Simmons v. Budds

Annotate this Case

165 Conn. 507 (1973)

DONALD C. SIMMONS v. JOHN J. BUDDS ET AL.

Supreme Court of Connecticut.

Argued October 9, 1973.

Decided December 4, 1973.

HOUSE, C. J., SHAPIRO, LOISELLE, MACDONALD and BOGDANSKI, JS.

*508 Norman J. Voog, with whom was Donald C. Simmons, pro se, for the appellant (plaintiff).

John G. Hill, Jr., assistant attorney general, with whom, on the brief, was Robert K. Killian, attorney general, for the appellee (defendant University of Connecticut).

HOUSE, C. J.

The plaintiff, Donald C. Simmons, is a tenured associate professor of anthropology serving at the University of Connecticut's Hartford campus. He brought this action seeking mandamus and injunctive relief to compel the defendants, who are the university's chairman of the board of trustees, the president, the provost, the dean of students and the registrar, to restore any grade marks given by the plaintiff to his students and subsequently changed without the plaintiff's consent, and to refrain from granting course credit to any student enrolled in the plaintiff's courses who did not take a final examination therein for the 1970 spring term of the academic year 1969-70.

*509 The basic facts are not in dispute. On May 8, 1970, a special meeting of the university senate, which is composed of the president and faculty members, was called as a result of a student strike, agitation and unrest which prevailed at the university's main campus in Storrs. The student strike was allegedly in response to events in Indochina and at Kent State University in Ohio. Final examinations were scheduled to commence on May 18, 1970.

At the emergency meeting, the first in over thirty years, the university senate, by voice vote, adopted grading regulations for the 1970 spring term which provided, inter alia: that instructors could not in any way penalize students for absenting themselves from classes between May 5 and May 15, 1970; that, while any student who so desired could take a regularly scheduled final examination, it would be based only on course work covered before May 5, 1970; and that students who had a passing grade on May 5, 1970, could, by electing not to take a final examination, take instead a course grade of "S." The designation "S," meaning satisfactory, had formerly been the mark which a student received if, at the beginning of a course, the student had elected a "pass-fail" option and had passed the course after taking the final examination. An "S" grade entitled its recipient to course credit. The new grading regulations altered the existing policy of the University of Connecticut in that, previously, it was the instructor who determined whether a student was passing a course, and a student did not receive a grade without offering evidence as to what the grade should be. The trial court found that the new grading regulations permitted many students to *510 pass who would have otherwise failed, and that students enrolled in the plaintiff's course who neither completed the course requirements nor demonstrated that they possessed sufficient knowledge of the course were nevertheless awarded full course credit by the university.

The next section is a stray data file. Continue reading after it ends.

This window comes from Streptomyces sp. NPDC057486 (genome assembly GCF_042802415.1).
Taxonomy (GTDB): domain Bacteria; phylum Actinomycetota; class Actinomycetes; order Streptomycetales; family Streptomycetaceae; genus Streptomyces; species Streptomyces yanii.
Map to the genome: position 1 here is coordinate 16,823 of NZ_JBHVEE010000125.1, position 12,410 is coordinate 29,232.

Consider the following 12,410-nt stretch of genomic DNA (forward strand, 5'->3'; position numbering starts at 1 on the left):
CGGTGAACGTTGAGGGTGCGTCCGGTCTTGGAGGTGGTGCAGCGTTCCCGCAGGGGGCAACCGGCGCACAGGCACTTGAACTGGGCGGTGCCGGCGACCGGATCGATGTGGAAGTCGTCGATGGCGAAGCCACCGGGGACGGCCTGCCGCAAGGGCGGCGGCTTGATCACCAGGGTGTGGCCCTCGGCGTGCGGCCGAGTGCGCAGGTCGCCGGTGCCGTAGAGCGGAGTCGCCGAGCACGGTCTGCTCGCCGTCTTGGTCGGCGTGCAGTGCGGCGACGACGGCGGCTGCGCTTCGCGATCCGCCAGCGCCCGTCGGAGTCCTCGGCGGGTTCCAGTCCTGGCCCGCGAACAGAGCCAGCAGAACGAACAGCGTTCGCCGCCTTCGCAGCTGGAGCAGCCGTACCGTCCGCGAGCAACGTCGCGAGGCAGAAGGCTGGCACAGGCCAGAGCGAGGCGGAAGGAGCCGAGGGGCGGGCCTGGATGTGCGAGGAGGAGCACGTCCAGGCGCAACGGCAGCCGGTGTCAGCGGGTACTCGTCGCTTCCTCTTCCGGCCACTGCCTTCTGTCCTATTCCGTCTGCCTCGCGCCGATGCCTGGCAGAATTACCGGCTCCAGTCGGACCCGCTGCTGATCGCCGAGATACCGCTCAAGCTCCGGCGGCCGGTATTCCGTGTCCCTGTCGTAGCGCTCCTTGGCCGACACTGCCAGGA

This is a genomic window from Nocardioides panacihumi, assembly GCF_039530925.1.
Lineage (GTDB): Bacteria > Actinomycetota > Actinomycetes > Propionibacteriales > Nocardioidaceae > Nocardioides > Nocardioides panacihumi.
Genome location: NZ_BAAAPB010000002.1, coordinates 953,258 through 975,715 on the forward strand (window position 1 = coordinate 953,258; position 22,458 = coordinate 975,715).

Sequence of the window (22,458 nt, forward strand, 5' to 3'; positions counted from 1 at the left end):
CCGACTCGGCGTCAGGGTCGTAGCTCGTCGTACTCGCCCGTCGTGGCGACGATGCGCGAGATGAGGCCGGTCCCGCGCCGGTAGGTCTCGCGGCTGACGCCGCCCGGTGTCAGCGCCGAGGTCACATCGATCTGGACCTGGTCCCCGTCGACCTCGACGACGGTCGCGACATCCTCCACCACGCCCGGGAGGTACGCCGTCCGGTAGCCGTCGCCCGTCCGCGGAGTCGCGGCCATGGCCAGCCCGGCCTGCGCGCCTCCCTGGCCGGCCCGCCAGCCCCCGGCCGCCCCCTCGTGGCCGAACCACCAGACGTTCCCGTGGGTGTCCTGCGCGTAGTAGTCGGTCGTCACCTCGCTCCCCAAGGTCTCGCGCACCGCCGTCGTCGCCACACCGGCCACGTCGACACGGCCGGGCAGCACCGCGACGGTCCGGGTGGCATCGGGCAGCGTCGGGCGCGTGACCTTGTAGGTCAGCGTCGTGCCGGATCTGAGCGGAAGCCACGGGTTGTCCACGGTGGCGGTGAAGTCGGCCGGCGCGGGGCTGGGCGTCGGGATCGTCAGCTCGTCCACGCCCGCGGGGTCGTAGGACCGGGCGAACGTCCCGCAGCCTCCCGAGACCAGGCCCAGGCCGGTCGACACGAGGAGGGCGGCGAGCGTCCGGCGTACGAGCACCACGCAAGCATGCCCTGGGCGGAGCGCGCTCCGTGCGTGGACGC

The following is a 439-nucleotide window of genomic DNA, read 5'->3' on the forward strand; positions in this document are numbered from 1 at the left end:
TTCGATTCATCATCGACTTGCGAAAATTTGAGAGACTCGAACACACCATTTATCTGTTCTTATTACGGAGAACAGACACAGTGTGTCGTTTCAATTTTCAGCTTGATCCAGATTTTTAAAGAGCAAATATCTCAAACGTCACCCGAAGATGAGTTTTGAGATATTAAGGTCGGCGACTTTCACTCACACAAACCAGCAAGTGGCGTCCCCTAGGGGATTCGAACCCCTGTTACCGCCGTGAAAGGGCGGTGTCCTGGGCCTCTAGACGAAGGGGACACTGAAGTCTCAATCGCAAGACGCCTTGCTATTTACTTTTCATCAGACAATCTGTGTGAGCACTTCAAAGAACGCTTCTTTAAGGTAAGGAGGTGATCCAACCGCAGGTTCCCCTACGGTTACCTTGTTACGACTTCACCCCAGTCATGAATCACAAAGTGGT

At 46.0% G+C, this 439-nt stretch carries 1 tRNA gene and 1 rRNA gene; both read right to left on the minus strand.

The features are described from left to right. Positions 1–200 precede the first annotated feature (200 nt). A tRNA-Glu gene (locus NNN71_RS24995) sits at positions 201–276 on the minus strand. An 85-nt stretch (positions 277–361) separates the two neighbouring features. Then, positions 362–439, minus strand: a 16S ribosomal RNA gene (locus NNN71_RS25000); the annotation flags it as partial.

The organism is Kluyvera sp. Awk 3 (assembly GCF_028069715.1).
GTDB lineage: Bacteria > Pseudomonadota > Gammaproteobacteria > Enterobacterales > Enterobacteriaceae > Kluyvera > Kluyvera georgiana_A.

The plaintiff began teaching at the University of Connecticut in 1957. It had been his policy to announce at the first class of the semester that a final examination in his courses was required to be taken and passed by the students in order to receive course credit. As a matter of academic policy, the plaintiff presumed each student to be failing until the student rebutted this presumption by passing the mandatory final examination. The plaintiff refused to comply with the regulations adopted on May 8, 1970, as they pertained to allowing students to elect a course grade of "S" rather than to take a final examination, and he marked absent ("ABS") on the grade sheets of those students who did not take his final examination. Prior to May 8, 1970, a marking of absent would have been converted into a failing mark, "F," unless the student took another examination or completed some equivalent project satisfactorily. Of 220 students in his classes, the plaintiff marked as "absent" twenty who failed to take the final examination. Five of the twenty took another examination later and were given appropriate letter marks. In November, 1970, the defendant Edward V. Gant, provost of the university, directed the defendant Ronald E. Dickerson, registrar, to change the grades of the remaining fifteen students from "absent" to "S." It was this direction which precipitated the present action which the trial court expressly found was brought by the plaintiff "not to *511 penalize students but because he did not want the professional integrity of his courses invaded for political reasons."